Boyd, Alexander B.; Ayoti Patra; Christopher Jawzynski; James P. Crutchfield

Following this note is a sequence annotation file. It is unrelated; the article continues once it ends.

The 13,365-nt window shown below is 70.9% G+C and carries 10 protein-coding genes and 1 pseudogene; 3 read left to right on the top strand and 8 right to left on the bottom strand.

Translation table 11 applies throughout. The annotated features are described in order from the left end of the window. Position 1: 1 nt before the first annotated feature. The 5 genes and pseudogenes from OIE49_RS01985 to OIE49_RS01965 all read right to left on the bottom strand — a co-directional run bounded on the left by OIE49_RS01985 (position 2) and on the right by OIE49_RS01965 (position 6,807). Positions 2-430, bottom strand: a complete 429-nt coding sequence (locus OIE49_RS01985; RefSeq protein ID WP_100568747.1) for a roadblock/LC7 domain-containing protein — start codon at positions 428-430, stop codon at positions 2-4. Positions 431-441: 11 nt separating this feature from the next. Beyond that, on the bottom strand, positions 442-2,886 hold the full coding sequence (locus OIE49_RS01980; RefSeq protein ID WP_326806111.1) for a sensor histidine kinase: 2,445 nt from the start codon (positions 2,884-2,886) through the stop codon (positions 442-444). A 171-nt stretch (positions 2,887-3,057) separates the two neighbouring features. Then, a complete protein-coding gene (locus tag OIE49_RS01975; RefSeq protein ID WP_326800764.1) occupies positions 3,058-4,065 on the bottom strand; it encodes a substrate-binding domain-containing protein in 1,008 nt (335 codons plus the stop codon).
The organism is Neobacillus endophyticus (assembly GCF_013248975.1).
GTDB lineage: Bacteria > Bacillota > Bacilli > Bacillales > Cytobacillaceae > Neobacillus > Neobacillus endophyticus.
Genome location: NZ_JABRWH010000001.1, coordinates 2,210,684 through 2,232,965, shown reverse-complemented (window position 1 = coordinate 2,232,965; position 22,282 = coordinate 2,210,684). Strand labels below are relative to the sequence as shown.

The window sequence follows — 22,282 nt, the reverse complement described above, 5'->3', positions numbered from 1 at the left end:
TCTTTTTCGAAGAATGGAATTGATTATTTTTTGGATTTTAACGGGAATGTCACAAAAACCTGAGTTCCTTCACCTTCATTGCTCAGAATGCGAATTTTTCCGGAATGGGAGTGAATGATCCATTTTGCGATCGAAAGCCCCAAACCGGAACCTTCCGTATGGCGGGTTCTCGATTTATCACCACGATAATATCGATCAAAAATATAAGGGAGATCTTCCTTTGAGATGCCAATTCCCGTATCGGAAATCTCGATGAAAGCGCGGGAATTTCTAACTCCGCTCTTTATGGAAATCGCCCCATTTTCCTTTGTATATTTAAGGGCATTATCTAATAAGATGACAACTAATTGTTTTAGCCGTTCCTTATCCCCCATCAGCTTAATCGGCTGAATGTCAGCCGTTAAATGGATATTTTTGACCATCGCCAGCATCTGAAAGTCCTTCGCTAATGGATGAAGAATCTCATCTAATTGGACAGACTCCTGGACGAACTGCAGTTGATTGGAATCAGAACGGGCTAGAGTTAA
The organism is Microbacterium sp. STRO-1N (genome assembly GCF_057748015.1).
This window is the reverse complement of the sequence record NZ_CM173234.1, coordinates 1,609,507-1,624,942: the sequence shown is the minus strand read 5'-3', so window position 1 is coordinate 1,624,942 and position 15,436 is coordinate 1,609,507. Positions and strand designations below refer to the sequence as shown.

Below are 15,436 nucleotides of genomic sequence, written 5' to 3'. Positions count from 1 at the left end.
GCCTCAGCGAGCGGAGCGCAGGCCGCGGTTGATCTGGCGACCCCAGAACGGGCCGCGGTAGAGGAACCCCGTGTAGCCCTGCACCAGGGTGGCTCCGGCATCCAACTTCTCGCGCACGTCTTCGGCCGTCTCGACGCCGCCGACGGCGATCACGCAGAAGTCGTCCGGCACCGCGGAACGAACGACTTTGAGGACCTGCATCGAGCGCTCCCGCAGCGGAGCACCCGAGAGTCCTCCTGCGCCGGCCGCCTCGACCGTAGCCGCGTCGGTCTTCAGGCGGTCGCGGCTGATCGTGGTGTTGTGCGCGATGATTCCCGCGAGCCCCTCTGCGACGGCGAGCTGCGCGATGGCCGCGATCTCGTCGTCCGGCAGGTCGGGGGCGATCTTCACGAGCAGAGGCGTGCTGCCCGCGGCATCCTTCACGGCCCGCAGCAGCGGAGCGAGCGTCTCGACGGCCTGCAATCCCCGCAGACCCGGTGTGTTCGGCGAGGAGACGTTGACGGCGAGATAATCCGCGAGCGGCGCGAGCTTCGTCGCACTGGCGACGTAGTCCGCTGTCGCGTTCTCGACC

Landauer's Principle states that the energy cost of information processing must exceed the product of the temperature, Boltzmann's constant, and the change in Shannon entropy of the information-bearing degrees of freedom. However, this lower bound is achievable only for quasistatic, near-equilibrium computations- that is, only over infinite time. In practice, information processing takes place in finite time, resulting in dissipation and potentially unreliable logical outcomes. For overdamped Langevin dynamics, we show that counterdiabatic potentials can be crafted to guide systems rapidly and accurately along desired computational paths, providing shortcuts that allow for the precise design of finite-time computations. Such shortcuts require additional work, beyond Landauer's bound, that is irretrievably dissipated into the environment. We show that this dissipated work is proportional to the computation rate as well as the square of the information-storing system's length scale. As a paradigmatic example, we design shortcuts to create, erase, and transfer a bit of information metastably stored in a double-well potential. Though dissipated work generally increases with operation fidelity, we show that it is possible to compute with perfect fidelity in finite time with finite work. We also show that the robustness of information storage affects an operation's energetic cost-specifically, the dissipated work scales as the information lifetime of the bistable system. Our analysis exposes a rich and nuanced relationship between work, speed, size of the information-bearing degrees of freedom, storage robustness, and the difference between initial and final informational statistics.